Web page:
Archaeologists unearth ancient coins lost during Crusader ‘massacre’ in the Holy Land

Archaeologists unearth ancient coins lost during Crusader ‘massacre’ in the Holy Land


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Archaeologists led by the Israel Antiquities Authority (IAA) have uncovered a real-life buried treasure on the country’s Mediterranean coast. Excavations and conservation work in the port city of Caesarea have revealed a cache of rare coins and a 900-year-old gold earring. Among the hoard of coins are examples of currency never seen before in Israel.

The ancient coins included 18 Fatimid dinars, a standard currency of the time.

But the archaeologists were surprised to find six Byzantine imperial coins, dated to the reign of Emperor Michael VII Doukas (1071 to 1079 AD).

According to Dr Peter Gendelman and Mohammed Hatar of the IAA, the coins may be linked to a massacre perpetrated by Baldwin I, the first king of Jerusalem (1100 and 1118 AD).

Baldwin’s armies capture Caesarea and a number of other cities in 1101, massacring and pillaging their way across the Holy Land.

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Chances are the discovered treasure was hidden before the Crusader massacre and was never recovered by its owners.

The IAA archaeologists said: “The coins in the cache make it possible to link the treasure to the Crusader conquest of the city in the year 1101, one of the most dramatic events in the medieval history of the city.

“According to contemporary written sources, most of the inhabitants of Caesarea were massacred by the armies of Baldwin I, king of the Crusader Kingdom of Jerusalem.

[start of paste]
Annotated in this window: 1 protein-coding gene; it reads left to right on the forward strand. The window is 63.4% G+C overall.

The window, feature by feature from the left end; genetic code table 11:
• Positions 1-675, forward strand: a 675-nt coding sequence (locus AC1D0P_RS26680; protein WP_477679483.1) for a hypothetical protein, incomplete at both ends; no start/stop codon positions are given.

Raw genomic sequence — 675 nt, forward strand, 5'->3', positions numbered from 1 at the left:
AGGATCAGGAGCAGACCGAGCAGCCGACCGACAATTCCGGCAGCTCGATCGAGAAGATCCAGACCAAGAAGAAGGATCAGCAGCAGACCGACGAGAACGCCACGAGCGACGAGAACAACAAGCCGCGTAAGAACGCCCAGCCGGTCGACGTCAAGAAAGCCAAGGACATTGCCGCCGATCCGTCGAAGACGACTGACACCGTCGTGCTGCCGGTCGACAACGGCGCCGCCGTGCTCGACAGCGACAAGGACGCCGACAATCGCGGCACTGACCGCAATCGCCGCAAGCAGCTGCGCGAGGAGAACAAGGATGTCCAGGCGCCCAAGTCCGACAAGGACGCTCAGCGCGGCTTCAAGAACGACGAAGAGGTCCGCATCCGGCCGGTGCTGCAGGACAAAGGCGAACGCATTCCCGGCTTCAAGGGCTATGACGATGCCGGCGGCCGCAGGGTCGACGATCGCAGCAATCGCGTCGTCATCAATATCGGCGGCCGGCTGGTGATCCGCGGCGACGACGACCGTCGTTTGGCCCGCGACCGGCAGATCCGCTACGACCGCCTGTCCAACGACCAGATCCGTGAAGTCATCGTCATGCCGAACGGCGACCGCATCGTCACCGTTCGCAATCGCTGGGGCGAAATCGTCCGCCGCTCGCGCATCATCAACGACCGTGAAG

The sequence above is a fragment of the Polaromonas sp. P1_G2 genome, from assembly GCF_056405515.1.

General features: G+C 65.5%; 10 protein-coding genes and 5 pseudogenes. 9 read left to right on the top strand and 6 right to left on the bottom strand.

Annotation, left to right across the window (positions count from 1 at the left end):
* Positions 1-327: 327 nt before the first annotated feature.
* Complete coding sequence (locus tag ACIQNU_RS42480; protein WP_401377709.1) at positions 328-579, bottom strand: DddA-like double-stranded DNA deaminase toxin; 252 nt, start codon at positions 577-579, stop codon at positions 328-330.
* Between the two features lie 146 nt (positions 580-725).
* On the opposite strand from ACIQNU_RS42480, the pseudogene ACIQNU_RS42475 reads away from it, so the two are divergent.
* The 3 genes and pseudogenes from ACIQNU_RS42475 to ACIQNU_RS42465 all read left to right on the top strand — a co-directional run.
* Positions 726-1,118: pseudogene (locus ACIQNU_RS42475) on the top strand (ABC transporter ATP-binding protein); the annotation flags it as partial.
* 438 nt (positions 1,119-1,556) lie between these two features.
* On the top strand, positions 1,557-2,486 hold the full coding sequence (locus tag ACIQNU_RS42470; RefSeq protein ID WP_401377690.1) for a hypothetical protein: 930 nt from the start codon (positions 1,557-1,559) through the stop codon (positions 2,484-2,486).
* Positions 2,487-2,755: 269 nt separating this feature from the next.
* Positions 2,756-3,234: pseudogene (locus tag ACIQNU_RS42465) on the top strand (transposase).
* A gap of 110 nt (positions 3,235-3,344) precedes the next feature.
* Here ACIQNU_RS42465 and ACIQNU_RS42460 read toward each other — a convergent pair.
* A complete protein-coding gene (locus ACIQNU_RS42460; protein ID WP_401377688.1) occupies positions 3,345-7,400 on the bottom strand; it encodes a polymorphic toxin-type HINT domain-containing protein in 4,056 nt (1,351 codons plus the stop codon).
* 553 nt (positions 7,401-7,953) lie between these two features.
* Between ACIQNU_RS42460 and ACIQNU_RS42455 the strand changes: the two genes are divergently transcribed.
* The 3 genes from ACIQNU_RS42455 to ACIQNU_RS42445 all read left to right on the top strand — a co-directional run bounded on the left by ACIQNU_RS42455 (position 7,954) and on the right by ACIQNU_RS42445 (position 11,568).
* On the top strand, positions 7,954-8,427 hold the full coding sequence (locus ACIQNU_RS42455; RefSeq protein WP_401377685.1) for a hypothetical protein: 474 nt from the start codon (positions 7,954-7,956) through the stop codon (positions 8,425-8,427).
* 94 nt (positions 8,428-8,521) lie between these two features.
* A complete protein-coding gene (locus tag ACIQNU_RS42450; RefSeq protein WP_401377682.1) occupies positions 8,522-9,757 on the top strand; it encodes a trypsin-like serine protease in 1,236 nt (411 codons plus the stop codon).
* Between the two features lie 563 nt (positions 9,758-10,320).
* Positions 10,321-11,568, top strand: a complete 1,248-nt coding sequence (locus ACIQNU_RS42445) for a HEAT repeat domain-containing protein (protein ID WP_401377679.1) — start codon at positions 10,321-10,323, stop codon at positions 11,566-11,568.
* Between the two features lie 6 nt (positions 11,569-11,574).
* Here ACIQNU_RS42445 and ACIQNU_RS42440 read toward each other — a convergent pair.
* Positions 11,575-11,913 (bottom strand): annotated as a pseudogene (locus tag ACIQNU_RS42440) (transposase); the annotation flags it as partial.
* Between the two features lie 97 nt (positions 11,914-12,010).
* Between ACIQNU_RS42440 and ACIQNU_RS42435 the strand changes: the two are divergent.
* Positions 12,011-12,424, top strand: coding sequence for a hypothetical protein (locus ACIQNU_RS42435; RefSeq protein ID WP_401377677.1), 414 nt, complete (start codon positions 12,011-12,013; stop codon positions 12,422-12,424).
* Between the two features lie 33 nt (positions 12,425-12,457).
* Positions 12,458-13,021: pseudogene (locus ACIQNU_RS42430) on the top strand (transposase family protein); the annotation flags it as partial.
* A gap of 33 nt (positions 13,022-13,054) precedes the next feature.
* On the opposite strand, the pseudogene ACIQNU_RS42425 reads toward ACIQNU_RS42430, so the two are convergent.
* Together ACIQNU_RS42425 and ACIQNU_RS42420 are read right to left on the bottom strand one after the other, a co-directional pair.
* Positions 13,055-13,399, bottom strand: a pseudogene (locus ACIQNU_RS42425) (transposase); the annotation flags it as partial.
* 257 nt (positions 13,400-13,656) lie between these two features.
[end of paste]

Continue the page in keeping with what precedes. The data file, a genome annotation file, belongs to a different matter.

“It is reasonable to assume that the treasure’s owner and his family perished in the massacre or were sold into slavery, and therefore were not able to retrieve their gold.”

The treasure was found near an ancient public building, which was part of a compound built by Herod the Great, king of Judea.

Herod was responsible for the construction of Caesarea, which is also known as Caesarea Maritima.

The city was built between 22 and 10 BC and was absorbed into the Roman provinces of Judea.

During the rise of Christianity, Caesarea served as an important hub in the Byzantine Empire, until it fell during the Muslim conquest of the Levant in 640 AD.

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Caesarea was recently the site of another incredible discovery made by divers in the city’s port.

Archaeologists recovered a hoard of bronze statues and ancient coins dating at least 1,600-years-old.

Scuba divers have also recovered a 1,000-year-old hoard of more than 2,000 coins on a nearby beach.

According to the IAA, two important treasures were also found at the site in the 1960s and 1990s.

The first was a pot packed with gold and silver jewellery.

The second discovery was a collection of bronze vessels.

The IAA said: “The new finding highlights the notion of Caesarea being a vibrant port city since its establishment 2,030 years ago.

“We hope to keep revealing more fascinating and exciting layers of its history.”

The newly-found treasure is now on display at the Israel Museum in Jerusalem.

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